Weight Lifting Techniques, Terms, and Safety Tips
- Breathe.† Donít hold your breath.† Your blood pressure can increase during
weightlifting to dangerous levels if you hold your breath.† Exhaling during the lift and just plain
breathing freely during your weight-training exercise can prevent this.
- Seek balance.† Work all your major muscles-abdominals,
legs, chest, back , shoulders, and arms.† Strengthen the opposing muscles in a
balanced way-front of the shoulder as well as back of the shoulder, for
- Lift an appropriate amount of weight.† The amount of weight you lift should
make your muscles feel tired after 10 to 15 repetitions.
- Donít rush.† Donít jerk the weight up.† Lift and lower the weight in a slow,
controlled fashion.† This helps you
improve body stabilization, isolates the muscles you want to work
effectively, and doesnít let you cheat by relying on momentum to lift the
- Rest.† Give your body a day to recover between
workouts of the same muscle group.
- Be consistent.† Three workouts a week will build muscles
and just two will maintain the strength youíve gained.
- Store your weights properly.† Watch the way you lift weights out of
the rack.† Keep your spine stable
and lift with your whole body.
- Get a firm footing.† Keep your feet apart(shoulder
width) for a stable base and good balance; point toes out.
- Bend at your knees and hips.† Donít bend at the waist.† Keep the principles of leverage in
mind.† Donít do more work than you
have to.† Maintain your three
natural back curves.
- Tighten stomach muscles.† Abdominal muscles support your spine
when you lift, off setting the force of the load and protect your
back.† Train muscle groups to work
- Lift with your legs.† Let your powerful leg muscles do the
work of lifting, not your weaker back muscles.† Maintain your three natural curves.
- Keep load close.† Donít hold the load away from your
body.† The closer it is to our
spine, the less force it exerts on your back.
- Keep your back upright.† Whether you are lifting or putting down
the load, donít add the weight of your body to the load.† Your nose and your toes should be facing
up when lifting.
- Turn with your feet.† Avoid twisting; it can cause injury.
- Exercise through the full range of
motion.† Perform each exercise
through a full range of motion, with emphasis on the end of the positive
phase.† Training in the full range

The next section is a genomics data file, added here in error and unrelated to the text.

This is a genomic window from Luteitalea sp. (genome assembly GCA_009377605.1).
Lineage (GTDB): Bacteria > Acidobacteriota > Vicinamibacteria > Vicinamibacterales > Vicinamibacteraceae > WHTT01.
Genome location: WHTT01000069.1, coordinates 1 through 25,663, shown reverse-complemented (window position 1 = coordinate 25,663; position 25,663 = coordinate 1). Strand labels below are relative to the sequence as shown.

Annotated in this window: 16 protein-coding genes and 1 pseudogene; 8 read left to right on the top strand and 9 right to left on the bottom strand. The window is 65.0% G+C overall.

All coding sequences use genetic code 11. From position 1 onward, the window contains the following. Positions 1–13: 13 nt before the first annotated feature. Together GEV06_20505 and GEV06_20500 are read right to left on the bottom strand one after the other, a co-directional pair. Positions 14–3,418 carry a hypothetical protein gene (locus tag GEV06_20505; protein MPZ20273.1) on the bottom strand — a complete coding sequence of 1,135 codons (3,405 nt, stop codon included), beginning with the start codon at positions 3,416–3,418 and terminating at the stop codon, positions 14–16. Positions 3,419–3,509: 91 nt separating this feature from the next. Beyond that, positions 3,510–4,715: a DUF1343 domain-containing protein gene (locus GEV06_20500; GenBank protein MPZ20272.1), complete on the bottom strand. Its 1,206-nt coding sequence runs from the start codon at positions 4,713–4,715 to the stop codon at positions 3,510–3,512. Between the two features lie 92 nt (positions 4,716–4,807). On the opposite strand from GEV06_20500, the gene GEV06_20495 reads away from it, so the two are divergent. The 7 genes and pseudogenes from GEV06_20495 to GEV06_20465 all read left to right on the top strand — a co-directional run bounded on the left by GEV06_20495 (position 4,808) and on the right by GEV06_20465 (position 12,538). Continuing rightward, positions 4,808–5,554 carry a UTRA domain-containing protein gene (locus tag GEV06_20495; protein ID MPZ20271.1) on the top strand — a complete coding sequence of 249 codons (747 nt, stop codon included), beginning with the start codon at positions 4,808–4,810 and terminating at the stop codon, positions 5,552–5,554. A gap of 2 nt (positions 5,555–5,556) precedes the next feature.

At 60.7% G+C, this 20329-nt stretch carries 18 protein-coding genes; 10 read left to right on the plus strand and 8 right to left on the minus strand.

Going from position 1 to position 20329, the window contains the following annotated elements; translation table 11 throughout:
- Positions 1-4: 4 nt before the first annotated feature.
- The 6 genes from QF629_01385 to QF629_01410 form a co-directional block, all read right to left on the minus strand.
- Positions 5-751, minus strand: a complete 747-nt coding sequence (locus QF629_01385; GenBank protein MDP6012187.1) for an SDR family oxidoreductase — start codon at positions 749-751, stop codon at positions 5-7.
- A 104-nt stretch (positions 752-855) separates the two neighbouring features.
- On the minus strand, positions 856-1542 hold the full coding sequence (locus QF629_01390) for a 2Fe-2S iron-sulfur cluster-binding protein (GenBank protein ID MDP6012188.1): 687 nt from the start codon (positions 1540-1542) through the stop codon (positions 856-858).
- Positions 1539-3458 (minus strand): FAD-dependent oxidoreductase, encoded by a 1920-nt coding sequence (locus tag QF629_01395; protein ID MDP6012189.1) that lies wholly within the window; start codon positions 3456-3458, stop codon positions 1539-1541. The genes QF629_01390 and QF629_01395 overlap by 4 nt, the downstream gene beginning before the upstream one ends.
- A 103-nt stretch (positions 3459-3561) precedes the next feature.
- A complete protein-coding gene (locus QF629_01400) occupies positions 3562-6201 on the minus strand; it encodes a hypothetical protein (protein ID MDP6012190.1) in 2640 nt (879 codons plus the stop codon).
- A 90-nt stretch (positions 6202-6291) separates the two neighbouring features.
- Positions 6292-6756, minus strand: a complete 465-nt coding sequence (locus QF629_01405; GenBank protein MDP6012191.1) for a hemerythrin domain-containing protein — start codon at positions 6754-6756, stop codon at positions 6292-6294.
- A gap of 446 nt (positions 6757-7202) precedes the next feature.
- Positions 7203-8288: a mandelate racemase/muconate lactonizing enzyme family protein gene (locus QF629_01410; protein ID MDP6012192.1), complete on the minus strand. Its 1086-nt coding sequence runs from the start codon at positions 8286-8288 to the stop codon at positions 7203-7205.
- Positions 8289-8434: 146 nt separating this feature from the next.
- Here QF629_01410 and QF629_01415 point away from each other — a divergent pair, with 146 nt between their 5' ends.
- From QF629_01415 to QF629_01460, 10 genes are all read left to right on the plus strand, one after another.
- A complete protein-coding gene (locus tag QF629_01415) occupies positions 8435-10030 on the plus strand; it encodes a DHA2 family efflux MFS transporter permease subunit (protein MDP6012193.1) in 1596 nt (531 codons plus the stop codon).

of motion enhances both muscle strength and joint flexibility.
- Exercise.† The actual strength training lift or
movement being performed.† For
example, the Bench Press used to work the chest, is an exercise.
- Repetitions or Reps.† One full movement of the exercise from
start to mid-point and back to start again.
- Set.† This refers to a complete number of
reps.† For example, doing the bench
press 10 consecutive times would complete one set.† Usually one to four sets make up each
- Rest.† The pause between sets(usually
45-90 seconds) allows the muscles to regain enough strength to complete
the next set effectively and with good form.† Rest separates each set from the others.
- ďPositiveĒ or concentric phase.† This is the lifting phase that requires
work or exertion by either pushing or pulling.† When this happens your muscles
contract.† When doing the Biceps
Curl, for example, the concentric phase (positive) is when you lift the weight
up towards your chest.
- ďNegativeĒ or eccentric phase.† This is the resistance phase whereby you
slowly allow the weight to return to its original position.† When this happens, your muscles
lengthen.† For example, in the
Biceps Curl, the eccentric phase(negative) is
when you slowly lower the weight back down until your arms are extended
straight.† During this phase you
should always move more slowly than on the positive phase.
- Concentration.† To get the best results possible, it is
important to concentrate on exactly what you are trying to achieve while
you are lifting.
- Cardiovascular Exercise.† It is important to train all your
muscles.† But many weightlifters
miss the one muscle that is perhaps the most important to the body: the
heart.† It is very important that
your heart and lungs are trained so they can help you fight the many
health problems associated with heart disease.† And then the bonus: you will rev your
metabolism and burn fat in the process.†
Weightlifting may get your heart beating faster and make your
breathing heavy, but it does not get your heart rate up to the consistent
higher training level that is so important for keeping your cardiovascular
system healthy.† You should do some
form of cardiovascular exercise at least three times a week for at least
20 minutes per session, at intensities of 55-85 percent of your maximum